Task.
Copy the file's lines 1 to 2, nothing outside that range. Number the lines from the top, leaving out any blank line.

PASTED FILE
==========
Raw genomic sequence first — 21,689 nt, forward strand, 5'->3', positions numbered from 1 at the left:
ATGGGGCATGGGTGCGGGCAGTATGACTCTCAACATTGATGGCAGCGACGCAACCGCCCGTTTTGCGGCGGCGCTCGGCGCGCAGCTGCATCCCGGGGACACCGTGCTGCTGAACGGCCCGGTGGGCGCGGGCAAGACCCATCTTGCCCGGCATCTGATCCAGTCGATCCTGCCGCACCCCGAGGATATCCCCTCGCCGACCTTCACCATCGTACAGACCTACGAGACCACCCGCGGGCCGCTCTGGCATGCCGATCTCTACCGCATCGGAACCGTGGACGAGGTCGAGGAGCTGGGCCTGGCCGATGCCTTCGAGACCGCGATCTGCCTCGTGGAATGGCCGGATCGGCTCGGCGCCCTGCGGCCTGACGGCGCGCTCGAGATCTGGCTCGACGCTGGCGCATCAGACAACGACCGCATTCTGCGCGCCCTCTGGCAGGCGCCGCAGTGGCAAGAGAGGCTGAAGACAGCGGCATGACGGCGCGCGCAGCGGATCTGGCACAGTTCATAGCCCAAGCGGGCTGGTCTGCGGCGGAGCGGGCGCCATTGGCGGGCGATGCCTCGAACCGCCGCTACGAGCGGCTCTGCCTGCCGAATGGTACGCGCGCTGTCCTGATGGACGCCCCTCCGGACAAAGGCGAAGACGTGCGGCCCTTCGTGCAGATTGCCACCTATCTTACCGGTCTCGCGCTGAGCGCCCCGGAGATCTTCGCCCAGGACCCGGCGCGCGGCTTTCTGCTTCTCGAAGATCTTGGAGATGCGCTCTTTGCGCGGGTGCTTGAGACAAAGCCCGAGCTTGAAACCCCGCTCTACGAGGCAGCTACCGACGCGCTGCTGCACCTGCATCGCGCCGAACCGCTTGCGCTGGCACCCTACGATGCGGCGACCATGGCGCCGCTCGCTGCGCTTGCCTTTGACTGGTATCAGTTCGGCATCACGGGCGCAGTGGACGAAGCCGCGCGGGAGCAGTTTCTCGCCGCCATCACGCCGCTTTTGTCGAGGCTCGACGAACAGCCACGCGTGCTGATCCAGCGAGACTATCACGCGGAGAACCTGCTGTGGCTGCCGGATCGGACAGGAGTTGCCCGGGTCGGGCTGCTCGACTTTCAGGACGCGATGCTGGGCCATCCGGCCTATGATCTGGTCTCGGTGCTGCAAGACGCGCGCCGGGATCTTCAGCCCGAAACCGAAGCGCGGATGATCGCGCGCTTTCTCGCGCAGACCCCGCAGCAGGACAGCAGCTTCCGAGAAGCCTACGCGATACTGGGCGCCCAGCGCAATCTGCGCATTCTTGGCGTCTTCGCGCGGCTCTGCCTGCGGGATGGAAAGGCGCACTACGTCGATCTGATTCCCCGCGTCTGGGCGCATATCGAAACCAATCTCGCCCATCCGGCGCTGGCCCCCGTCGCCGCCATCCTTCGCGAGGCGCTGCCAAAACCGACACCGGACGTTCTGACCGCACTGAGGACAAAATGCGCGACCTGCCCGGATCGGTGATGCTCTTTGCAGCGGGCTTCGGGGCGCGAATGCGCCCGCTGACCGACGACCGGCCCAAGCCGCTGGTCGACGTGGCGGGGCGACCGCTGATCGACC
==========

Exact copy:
Raw genomic sequence first — 21,689 nt, forward strand, 5'->3', positions numbered from 1 at the left:
ATGGGGCATGGGTGCGGGCAGTATGACTCTCAACATTGATGGCAGCGACGCAACCGCCCGTTTTGCGGCGGCGCTCGGCGCGCAGCTGCATCCCGGGGACACCGTGCTGCTGAACGGCCCGGTGGGCGCGGGCAAGACCCATCTTGCCCGGCATCTGATCCAGTCGATCCTGCCGCACCCCGAGGATATCCCCTCGCCGACCTTCACCATCGTACAGACCTACGAGACCACCCGCGGGCCGCTCTGGCATGCCGATCTCTACCGCATCGGAACCGTGGACGAGGTCGAGGAGCTGGGCCTGGCCGATGCCTTCGAGACCGCGATCTGCCTCGTGGAATGGCCGGATCGGCTCGGCGCCCTGCGGCCTGACGGCGCGCTCGAGATCTGGCTCGACGCTGGCGCATCAGACAACGACCGCATTCTGCGCGCCCTCTGGCAGGCGCCGCAGTGGCAAGAGAGGCTGAAGACAGCGGCATGACGGCGCGCGCAGCGGATCTGGCACAGTTCATAGCCCAAGCGGGCTGGTCTGCGGCGGAGCGGGCGCCATTGGCGGGCGATGCCTCGAACCGCCGCTACGAGCGGCTCTGCCTGCCGAATGGTACGCGCGCTGTCCTGATGGACGCCCCTCCGGACAAAGGCGAAGACGTGCGGCCCTTCGTGCAGATTGCCACCTATCTTACCGGTCTCGCGCTGAGCGCCCCGGAGATCTTCGCCCAGGACCCGGCGCGCGGCTTTCTGCTTCTCGAAGATCTTGGAGATGCGCTCTTTGCGCGGGTGCTTGAGACAAAGCCCGAGCTTGAAACCCCGCTCTACGAGGCAGCTACCGACGCGCTGCTGCACCTGCATCGCGCCGAACCGCTTGCGCTGGCACCCTACGATGCGGCGACCATGGCGCCGCTCGCTGCGCTTGCCTTTGACTGGTATCAGTTCGGCATCACGGGCGCAGTGGACGAAGCCGCGCGGGAGCAGTTTCTCGCCGCCATCACGCCGCTTTTGTCGAGGCTCGACGAACAGCCACGCGTGCTGATCCAGCGAGACTATCACGCGGAGAACCTGCTGTGGCTGCCGGATCGGACAGGAGTTGCCCGGGTCGGGCTGCTCGACTTTCAGGACGCGATGCTGGGCCATCCGGCCTATGATCTGGTCTCGGTGCTGCAAGACGCGCGCCGGGATCTTCAGCCCGAAACCGAAGCGCGGATGATCGCGCGCTTTCTCGCGCAGACCCCGCAGCAGGACAGCAGCTTCCGAGAAGCCTACGCGATACTGGGCGCCCAGCGCAATCTGCGCATTCTTGGCGTCTTCGCGCGGCTCTGCCTGCGGGATGGAAAGGCGCACTACGTCGATCTGATTCCCCGCGTCTGGGCGCATATCGAAACCAATCTCGCCCATCCGGCGCTGGCCCCCGTCGCCGCCATCCTTCGCGAGGCGCTGCCAAAACCGACACCGGACGTTCTGACCGCACTGAGGACAAAATGCGCGACCTGCCCGGATCGGTGATGCTCTTTGCAGCGGGCTTCGGGGCGCGAATGCGCCCGCTGACCGACGACCGGCCCAAGCCGCTGGTCGACGTGGCGGGGCGACCGCTGATCGACC